Both in terms of preferred Prime Minister and identification of important election issues, lawyers’ voting intentions clearly resonated much more with the broader public than other professional services strands.
The 2022 federal election is in the books, with Labor’s Anthony Albanese having been sworn in yesterday (23 May) as Australia’s 31st Prime Minister, alongside the nation’s new Attorney-General, Senator Katy Gallagher.
As of the timing of writing this story, it looks likely that the new PM will lead a majority government. What has appeared clear since Saturday night, however, is that the issues that ultimately became significant in swaying votes were ones that lawyers both identified, and cared about, in much greater numbers than their counterparts in other sectors.
And while Lawyers Weekly and Momentum Intelligence will soon conduct research into who lawyers ultimately cast their votes for and why, their pre-election intentions demonstrate a stronger resonance with the rest of the public than other professions.
In both February and April of this year, Momentum Intelligence published Industry Insight reports, which surveyed the attitudes, preferences and considerations of the accounting, aviation, defence, financial services, mortgage broking, real estate, and legal services sectors with regard to the 2022 federal election.
In both surveys, six out of seven sectors said that they would prefer a re-elected Coalition government over a Labor government, on a two-party preferred basis, with 58 per cent of the 2,800 professionals nationwide in the first survey backing Scott Morrison over Anthony Albanese (34 per cent), with more than half keeping faith in the incumbent in the second poll.
Law was the exception to this rule: in both surveys, law was the only demographic to back Albanese, with three in five respondents (61 per cent) choosing Labor over LNP.
This was in sharp contrast with their professional services counterparts across the board: just 19 per cent of mortgage brokers and 27 per cent of real estate agents preferred the idea of Albanese as PM. None of the 2,500 respondents in the six aforementioned sectors (from the second survey) offered greater than one-third support for the Labor leader.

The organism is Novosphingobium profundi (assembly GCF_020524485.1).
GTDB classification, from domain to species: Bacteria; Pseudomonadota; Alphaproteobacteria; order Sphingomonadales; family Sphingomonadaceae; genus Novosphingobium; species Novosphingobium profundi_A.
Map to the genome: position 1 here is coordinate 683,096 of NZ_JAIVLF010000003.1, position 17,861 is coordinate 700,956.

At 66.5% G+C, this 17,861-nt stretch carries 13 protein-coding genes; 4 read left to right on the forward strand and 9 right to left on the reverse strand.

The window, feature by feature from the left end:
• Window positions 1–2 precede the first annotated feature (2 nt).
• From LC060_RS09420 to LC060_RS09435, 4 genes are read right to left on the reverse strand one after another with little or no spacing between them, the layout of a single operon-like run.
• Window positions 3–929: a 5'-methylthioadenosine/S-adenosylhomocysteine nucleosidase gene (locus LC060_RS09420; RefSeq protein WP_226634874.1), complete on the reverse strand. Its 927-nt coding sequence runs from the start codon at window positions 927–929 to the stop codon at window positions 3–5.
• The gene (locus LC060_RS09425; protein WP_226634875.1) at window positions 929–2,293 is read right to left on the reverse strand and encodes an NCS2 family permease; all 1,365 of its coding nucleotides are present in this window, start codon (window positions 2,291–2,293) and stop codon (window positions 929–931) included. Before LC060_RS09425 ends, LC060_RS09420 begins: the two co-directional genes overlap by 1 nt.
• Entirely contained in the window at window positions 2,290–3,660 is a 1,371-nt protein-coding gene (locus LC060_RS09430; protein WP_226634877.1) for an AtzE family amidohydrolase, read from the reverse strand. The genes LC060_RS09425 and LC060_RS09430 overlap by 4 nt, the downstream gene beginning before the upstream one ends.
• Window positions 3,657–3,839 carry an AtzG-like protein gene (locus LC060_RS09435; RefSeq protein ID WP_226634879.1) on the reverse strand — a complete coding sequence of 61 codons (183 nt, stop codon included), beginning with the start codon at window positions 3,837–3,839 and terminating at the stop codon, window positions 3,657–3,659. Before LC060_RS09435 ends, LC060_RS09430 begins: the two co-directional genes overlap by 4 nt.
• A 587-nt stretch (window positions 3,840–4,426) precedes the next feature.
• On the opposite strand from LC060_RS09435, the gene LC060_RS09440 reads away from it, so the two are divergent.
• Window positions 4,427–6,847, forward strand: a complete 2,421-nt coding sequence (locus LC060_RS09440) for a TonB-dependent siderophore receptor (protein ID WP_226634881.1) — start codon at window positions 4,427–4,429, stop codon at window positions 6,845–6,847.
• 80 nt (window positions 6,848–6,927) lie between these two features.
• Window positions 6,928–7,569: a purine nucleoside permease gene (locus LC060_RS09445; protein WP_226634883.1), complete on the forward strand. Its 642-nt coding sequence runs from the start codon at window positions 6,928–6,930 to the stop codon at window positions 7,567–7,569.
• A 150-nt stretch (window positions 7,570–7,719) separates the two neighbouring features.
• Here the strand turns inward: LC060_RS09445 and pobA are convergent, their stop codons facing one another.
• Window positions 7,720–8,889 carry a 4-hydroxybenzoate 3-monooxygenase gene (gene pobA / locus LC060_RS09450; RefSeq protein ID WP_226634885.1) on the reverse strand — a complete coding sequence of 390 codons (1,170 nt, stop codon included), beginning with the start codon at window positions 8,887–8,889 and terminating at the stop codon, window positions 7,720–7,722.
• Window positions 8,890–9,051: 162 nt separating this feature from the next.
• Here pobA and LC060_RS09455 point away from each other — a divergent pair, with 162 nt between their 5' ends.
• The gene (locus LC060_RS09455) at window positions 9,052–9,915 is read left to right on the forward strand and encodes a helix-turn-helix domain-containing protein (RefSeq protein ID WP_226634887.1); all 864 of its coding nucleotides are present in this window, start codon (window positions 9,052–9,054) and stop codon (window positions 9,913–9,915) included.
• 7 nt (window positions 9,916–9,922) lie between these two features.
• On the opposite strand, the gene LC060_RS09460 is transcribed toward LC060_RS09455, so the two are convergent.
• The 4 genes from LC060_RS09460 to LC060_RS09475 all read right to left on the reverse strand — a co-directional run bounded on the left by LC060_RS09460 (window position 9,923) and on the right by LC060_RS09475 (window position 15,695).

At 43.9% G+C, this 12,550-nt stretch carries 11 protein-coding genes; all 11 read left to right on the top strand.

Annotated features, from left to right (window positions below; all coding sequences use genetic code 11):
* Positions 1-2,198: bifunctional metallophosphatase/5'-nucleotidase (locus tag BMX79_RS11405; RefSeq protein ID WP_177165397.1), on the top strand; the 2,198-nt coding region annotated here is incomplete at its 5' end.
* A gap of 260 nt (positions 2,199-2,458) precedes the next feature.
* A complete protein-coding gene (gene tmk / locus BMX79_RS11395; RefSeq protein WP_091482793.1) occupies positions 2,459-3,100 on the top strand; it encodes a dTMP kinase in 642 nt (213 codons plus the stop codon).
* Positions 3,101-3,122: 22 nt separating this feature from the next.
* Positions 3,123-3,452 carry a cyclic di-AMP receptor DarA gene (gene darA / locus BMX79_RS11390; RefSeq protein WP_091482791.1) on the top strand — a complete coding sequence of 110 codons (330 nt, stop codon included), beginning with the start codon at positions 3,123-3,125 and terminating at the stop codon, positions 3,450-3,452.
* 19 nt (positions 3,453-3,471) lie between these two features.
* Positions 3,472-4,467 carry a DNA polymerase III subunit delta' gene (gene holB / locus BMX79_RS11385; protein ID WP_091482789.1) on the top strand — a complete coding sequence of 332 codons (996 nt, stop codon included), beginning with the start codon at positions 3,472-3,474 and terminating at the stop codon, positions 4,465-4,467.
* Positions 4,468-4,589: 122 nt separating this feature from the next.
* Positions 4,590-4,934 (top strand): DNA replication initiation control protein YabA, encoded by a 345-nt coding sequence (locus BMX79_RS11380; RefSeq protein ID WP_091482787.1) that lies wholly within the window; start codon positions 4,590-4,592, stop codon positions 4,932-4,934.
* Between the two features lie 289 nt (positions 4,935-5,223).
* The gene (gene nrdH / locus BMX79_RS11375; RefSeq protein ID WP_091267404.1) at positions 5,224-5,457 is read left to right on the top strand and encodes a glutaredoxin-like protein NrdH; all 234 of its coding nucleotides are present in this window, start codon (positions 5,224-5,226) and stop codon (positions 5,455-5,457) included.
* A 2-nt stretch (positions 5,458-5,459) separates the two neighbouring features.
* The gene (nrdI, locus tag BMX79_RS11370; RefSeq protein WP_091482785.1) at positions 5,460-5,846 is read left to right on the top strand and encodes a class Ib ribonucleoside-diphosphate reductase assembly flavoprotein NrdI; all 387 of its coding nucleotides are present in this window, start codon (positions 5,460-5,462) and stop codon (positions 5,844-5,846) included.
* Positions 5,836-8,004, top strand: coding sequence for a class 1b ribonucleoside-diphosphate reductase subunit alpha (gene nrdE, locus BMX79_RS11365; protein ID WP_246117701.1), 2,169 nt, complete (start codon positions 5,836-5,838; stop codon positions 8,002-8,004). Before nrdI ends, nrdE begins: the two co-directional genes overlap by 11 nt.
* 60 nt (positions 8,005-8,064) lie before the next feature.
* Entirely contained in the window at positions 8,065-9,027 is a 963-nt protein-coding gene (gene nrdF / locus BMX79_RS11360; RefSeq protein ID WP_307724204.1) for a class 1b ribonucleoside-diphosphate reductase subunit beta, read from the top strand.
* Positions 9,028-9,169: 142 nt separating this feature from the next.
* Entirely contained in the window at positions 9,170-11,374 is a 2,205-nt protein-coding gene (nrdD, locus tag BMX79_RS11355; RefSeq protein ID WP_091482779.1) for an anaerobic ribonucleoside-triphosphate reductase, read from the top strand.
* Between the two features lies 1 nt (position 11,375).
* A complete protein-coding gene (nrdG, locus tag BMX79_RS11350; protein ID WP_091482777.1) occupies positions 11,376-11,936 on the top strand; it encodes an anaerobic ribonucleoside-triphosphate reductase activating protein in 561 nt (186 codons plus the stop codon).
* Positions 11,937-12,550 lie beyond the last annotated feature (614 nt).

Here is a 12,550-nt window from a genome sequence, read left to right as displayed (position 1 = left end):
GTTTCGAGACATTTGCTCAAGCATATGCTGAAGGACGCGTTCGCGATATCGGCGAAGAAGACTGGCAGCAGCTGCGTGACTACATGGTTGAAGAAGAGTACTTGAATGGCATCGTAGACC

When it came to voting considerations, lawyers were more in sync with other respondents on the economy, with 61 per cent of legal services respondents saying that economic considerations were going to be an important factor when casting their votes, compared to 69 per cent of respondents from all seven sectors.
That was where the similarities ended, however.
As detailed in an outline of the issues that would decide the votes of lawyers, 63 per cent of legal professionals surveyed saw the environment and climate change as a significant issue for consideration ahead of the election, compared to just 44 per cent of respondents overall. Just 36 per cent of accountants saw it as important, as did 38 per cent of real estate agents.
In February, almost half (46 per cent) of lawyers surveyed identified the establishment of a national integrity and anti-corruption commission as important for the election, compared to just 24 per cent across the seven sectors. In the April survey, only 14 per cent of mortgage brokers deemed this important.
But the biggest contrast between law and other sectors arose from the topics of gender, sexual harassment and related misconduct.
Just under three in 10 (29 per cent) lawyers, across both surveys, said that addressing sexual harassment and related misconduct was important. Cumulatively, just 16 per cent of all seven sectors said the same, with defence professionals (12 per cent), aviation professionals (13 per cent) and accountants (15 per cent) scoring this issue the lowest.
It was the same story on the question of gender, diversity and inclusion: one in three (32 per cent) of lawyers identified this as an issue for serious consideration when voting, compared to only 14 per cent across the board. A mere 10 per cent of mortgage brokers, real estate agents and aviation professionals deemed this important.